Here we are at Turrican’s Long Goodbye. Factor 5 are such a talented team, this game could be considered a proof they were the best non-Japanese developers on SNES at times. It is, however, a major departure from the original spirit of series. After many rehashes of graphics and elements, this game is build again from scratch. The Turrican Suit was completely redesigned with a much darker look. When idle, Turrican starts to fire his machine gun into the air. The arsenal involves again the three usual standard weapons; the pocket homing missile from Mega Turrican is back, and the smart bomb this time looks like a nuke blast. Finally, Factor 5 apparently couldn’t make up their mind whether they preferred the grappling hook or the freeze beam, so they put in both, and added a flamethrower for good measure.
Stages became even more linear, though: all the emphasis is now on special stages where Turrican rides vehicles of any kind: from a desert dune buggy to space motorcycles, and even underwater motojets, all in a true Mode 7 heaven. But the best one is the return of Turrican’s jetpack, used by Factor 5 to craft a stunning overhead shoot-em-up level that pays homage to the great Axelay, with its fantastic perspective distortion. Each of these stages plays wonderfully on their own, but sadly the result lacks of cohesion. When not riding any vehicle, chances are that the player just has to move mindlessly from left to right, shooting everything in the way. The only “big” stage in the entire one is the second, and it pales compared to any of the mazes in the early titles. As a result of this very straightforward structure, the Energy Wheel (time-limited again) has become pretty much useless, if not for self-defense purposes. No need to bother looking for hidden passages.
Even more than Mega Turrican, the game is packed with sensational events and set-pieces, from a worm-riding stage (blessed with the best music in the game), to a spaceship so huge that it demands much use of the bionic arm (now even more reminiscent of Bionic Commando), to just about every single boss battle in the game. Never before have bosses been that spectacular in a Turrican game. They are all very challenging as well.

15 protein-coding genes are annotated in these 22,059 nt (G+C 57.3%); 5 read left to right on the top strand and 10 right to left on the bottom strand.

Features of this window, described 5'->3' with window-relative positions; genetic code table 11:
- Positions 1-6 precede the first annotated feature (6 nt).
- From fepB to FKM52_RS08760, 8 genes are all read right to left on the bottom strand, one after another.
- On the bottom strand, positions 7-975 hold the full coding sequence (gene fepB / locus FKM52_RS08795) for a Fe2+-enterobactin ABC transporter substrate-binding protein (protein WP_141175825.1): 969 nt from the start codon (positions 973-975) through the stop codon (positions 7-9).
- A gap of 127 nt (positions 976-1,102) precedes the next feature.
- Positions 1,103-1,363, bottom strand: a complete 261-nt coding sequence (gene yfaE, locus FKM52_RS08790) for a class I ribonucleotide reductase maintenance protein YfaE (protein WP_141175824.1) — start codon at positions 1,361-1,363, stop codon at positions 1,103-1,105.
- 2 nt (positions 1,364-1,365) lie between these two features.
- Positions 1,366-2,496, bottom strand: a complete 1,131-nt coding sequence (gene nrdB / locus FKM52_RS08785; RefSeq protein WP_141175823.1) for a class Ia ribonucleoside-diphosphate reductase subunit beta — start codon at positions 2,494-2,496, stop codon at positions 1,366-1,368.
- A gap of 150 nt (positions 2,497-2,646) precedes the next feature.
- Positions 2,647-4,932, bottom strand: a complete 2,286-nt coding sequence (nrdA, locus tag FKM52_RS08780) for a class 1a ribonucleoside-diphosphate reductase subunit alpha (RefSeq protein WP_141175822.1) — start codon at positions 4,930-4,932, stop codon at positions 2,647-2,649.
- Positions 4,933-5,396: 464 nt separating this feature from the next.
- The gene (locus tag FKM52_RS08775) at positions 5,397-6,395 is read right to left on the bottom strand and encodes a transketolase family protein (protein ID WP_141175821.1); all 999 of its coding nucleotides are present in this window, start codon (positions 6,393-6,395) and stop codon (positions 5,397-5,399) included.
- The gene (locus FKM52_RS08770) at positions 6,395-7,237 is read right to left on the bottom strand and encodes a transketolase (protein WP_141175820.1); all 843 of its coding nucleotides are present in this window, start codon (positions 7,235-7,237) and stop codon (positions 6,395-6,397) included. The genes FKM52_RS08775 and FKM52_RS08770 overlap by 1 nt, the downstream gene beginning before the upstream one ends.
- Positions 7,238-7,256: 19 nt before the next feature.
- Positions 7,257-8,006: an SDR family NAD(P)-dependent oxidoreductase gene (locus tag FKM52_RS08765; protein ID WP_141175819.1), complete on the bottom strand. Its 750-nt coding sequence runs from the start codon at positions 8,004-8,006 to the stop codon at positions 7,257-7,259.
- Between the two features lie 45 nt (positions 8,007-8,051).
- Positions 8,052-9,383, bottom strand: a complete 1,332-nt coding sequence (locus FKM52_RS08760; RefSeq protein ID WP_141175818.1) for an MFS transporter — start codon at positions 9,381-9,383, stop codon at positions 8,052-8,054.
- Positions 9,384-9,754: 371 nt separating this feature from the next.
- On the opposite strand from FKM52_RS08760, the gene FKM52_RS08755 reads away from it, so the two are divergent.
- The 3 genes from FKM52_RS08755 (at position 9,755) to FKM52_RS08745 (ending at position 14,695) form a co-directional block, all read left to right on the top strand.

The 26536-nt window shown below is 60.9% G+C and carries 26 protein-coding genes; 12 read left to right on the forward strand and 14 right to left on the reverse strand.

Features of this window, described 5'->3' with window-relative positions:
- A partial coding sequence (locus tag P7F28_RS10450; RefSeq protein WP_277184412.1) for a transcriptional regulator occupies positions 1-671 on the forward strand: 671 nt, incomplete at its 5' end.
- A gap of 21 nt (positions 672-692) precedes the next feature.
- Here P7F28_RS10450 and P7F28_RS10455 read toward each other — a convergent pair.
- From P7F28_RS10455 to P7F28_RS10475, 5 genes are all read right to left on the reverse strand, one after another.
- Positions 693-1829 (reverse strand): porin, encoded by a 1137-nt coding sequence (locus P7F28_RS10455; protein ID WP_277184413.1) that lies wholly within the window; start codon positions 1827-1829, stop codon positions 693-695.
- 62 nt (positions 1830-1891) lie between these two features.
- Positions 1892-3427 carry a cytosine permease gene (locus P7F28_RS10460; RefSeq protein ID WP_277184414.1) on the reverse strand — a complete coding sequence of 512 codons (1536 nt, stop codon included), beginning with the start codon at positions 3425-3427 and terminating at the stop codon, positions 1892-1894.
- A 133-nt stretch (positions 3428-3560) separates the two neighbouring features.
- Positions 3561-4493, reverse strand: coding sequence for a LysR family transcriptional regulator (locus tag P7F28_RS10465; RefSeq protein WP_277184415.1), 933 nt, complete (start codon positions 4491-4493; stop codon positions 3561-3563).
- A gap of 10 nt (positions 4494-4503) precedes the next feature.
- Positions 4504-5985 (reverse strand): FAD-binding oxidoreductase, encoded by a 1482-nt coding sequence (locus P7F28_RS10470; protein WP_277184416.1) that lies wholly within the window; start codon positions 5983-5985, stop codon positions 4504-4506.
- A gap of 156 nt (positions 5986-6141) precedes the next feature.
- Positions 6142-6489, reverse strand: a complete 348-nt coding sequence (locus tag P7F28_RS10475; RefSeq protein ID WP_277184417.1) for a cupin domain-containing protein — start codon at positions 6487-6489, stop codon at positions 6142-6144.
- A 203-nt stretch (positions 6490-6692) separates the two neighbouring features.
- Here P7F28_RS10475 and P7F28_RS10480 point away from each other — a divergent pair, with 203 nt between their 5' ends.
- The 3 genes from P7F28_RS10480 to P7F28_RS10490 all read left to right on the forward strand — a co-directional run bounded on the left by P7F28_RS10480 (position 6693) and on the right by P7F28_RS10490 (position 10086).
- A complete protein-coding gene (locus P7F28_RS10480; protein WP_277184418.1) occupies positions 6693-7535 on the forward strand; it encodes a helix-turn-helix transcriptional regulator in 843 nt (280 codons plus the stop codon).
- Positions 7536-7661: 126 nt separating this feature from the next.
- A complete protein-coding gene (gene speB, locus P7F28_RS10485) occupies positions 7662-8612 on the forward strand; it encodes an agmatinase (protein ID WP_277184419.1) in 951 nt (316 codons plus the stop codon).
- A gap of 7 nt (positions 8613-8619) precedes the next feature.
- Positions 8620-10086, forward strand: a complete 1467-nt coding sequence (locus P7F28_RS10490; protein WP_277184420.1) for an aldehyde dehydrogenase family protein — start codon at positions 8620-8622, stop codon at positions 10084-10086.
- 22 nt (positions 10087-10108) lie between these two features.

The mood of the game is a lot darker than usual, as mediated through both the graphics and the music. The story is told with pre-rendered cutscenes that somehow manage to not look terribly outdated (even if The Machine looks ridiculous in the intro). Huelsbeck’s dominant theme this time was “military march,” but while the game sounds great overall, only a few tracks really stand out. The soundtrack fits with the overall tone of the work at least, but no one will want to hum this in the shower.
The one big complaint with this game is that it doesn’t play like Turrican at all. The difficulty is not as well balanced, and nearly every stage requires the player to do very things (eg. ride different vehicles), making them feel like individual rollercoster rides in an amusement park, rather than one coherent game. The bionic arm is more intuitive in use than the plasma rope was, but still leagues below Bionic Commando perfection. Super Turrican remains, however, one of the most impressive-looking SNES titles ever, and is worth playing through for its technical merits alone.